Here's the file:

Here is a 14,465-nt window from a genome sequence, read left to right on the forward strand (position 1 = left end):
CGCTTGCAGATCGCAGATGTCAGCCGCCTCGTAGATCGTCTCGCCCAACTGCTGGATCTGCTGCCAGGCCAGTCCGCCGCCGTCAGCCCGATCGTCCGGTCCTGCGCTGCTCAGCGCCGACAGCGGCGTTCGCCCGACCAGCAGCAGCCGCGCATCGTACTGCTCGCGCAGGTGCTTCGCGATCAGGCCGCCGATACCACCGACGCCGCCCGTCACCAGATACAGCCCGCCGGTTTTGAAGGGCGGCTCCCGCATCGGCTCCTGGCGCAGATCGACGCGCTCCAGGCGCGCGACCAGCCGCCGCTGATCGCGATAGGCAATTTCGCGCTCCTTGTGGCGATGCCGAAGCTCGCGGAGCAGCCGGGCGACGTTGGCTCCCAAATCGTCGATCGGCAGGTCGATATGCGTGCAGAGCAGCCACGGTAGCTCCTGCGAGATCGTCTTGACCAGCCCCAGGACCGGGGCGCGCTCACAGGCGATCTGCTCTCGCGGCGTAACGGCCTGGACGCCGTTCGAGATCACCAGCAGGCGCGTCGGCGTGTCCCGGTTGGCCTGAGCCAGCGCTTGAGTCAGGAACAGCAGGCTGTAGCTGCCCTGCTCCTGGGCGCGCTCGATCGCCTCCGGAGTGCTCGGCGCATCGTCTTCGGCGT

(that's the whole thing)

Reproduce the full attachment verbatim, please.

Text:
Here is a 14,465-nt window from a genome sequence, read left to right on the forward strand (position 1 = left end):
CGCTTGCAGATCGCAGATGTCAGCCGCCTCGTAGATCGTCTCGCCCAACTGCTGGATCTGCTGCCAGGCCAGTCCGCCGCCGTCAGCCCGATCGTCCGGTCCTGCGCTGCTCAGCGCCGACAGCGGCGTTCGCCCGACCAGCAGCAGCCGCGCATCGTACTGCTCGCGCAGGTGCTTCGCGATCAGGCCGCCGATACCACCGACGCCGCCCGTCACCAGATACAGCCCGCCGGTTTTGAAGGGCGGCTCCCGCATCGGCTCCTGGCGCAGATCGACGCGCTCCAGGCGCGCGACCAGCCGCCGCTGATCGCGATAGGCAATTTCGCGCTCCTTGTGGCGATGCCGAAGCTCGCGGAGCAGCCGGGCGACGTTGGCTCCCAAATCGTCGATCGGCAGGTCGATATGCGTGCAGAGCAGCCACGGTAGCTCCTGCGAGATCGTCTTGACCAGCCCCAGGACCGGGGCGCGCTCACAGGCGATCTGCTCTCGCGGCGTAACGGCCTGGACGCCGTTCGAGATCACCAGCAGGCGCGTCGGCGTGTCCCGGTTGGCCTGAGCCAGCGCTTGAGTCAGGAACAGCAGGCTGTAGCTGCCCTGCTCCTGGGCGCGCTCGATCGCCTCCGGAGTGCTCGGCGCATCGTCTTCGGCGT